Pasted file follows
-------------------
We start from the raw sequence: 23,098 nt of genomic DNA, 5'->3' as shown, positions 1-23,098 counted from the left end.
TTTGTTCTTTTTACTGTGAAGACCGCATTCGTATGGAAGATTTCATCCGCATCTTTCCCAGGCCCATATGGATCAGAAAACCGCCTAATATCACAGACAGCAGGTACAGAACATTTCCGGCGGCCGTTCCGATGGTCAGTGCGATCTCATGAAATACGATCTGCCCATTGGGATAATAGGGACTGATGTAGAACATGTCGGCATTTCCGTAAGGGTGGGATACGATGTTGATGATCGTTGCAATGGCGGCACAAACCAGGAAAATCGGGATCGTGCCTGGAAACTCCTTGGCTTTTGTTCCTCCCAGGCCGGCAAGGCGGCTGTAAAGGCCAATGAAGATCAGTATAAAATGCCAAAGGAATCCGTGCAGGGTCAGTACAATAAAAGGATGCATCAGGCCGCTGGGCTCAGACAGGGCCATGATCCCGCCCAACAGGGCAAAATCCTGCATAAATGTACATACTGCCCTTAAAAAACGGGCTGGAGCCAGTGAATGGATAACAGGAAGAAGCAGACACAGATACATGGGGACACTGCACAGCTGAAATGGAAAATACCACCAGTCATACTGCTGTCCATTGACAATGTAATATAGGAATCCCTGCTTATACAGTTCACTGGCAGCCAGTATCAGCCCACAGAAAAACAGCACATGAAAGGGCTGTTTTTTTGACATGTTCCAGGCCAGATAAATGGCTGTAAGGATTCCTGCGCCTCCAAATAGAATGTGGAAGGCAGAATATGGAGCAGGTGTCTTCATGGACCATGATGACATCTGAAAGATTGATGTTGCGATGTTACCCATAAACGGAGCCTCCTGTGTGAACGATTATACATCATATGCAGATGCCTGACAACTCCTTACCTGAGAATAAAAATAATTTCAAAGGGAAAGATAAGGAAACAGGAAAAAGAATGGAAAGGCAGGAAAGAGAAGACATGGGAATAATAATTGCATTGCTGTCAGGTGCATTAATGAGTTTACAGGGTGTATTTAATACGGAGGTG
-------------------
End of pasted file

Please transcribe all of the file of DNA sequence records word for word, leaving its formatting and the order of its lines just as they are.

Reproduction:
We start from the raw sequence: 23,098 nt of genomic DNA, 5'->3' as shown, positions 1-23,098 counted from the left end.
TTTGTTCTTTTTACTGTGAAGACCGCATTCGTATGGAAGATTTCATCCGCATCTTTCCCAGGCCCATATGGATCAGAAAACCGCCTAATATCACAGACAGCAGGTACAGAACATTTCCGGCGGCCGTTCCGATGGTCAGTGCGATCTCATGAAATACGATCTGCCCATTGGGATAATAGGGACTGATGTAGAACATGTCGGCATTTCCGTAAGGGTGGGATACGATGTTGATGATCGTTGCAATGGCGGCACAAACCAGGAAAATCGGGATCGTGCCTGGAAACTCCTTGGCTTTTGTTCCTCCCAGGCCGGCAAGGCGGCTGTAAAGGCCAATGAAGATCAGTATAAAATGCCAAAGGAATCCGTGCAGGGTCAGTACAATAAAAGGATGCATCAGGCCGCTGGGCTCAGACAGGGCCATGATCCCGCCCAACAGGGCAAAATCCTGCATAAATGTACATACTGCCCTTAAAAAACGGGCTGGAGCCAGTGAATGGATAACAGGAAGAAGCAGACACAGATACATGGGGACACTGCACAGCTGAAATGGAAAATACCACCAGTCATACTGCTGTCCATTGACAATGTAATATAGGAATCCCTGCTTATACAGTTCACTGGCAGCCAGTATCAGCCCACAGAAAAACAGCACATGAAAGGGCTGTTTTTTTGACATGTTCCAGGCCAGATAAATGGCTGTAAGGATTCCTGCGCCTCCAAATAGAATGTGGAAGGCAGAATATGGAGCAGGTGTCTTCATGGACCATGATGACATCTGAAAGATTGATGTTGCGATGTTACCCATAAACGGAGCCTCCTGTGTGAACGATTATACATCATATGCAGATGCCTGACAACTCCTTACCTGAGAATAAAAATAATTTCAAAGGGAAAGATAAGGAAACAGGAAAAAGAATGGAAAGGCAGGAAAGAGAAGACATGGGAATAATAATTGCATTGCTGTCAGGTGCATTAATGAGTTTACAGGGTGTATTTAATACGGAGGTG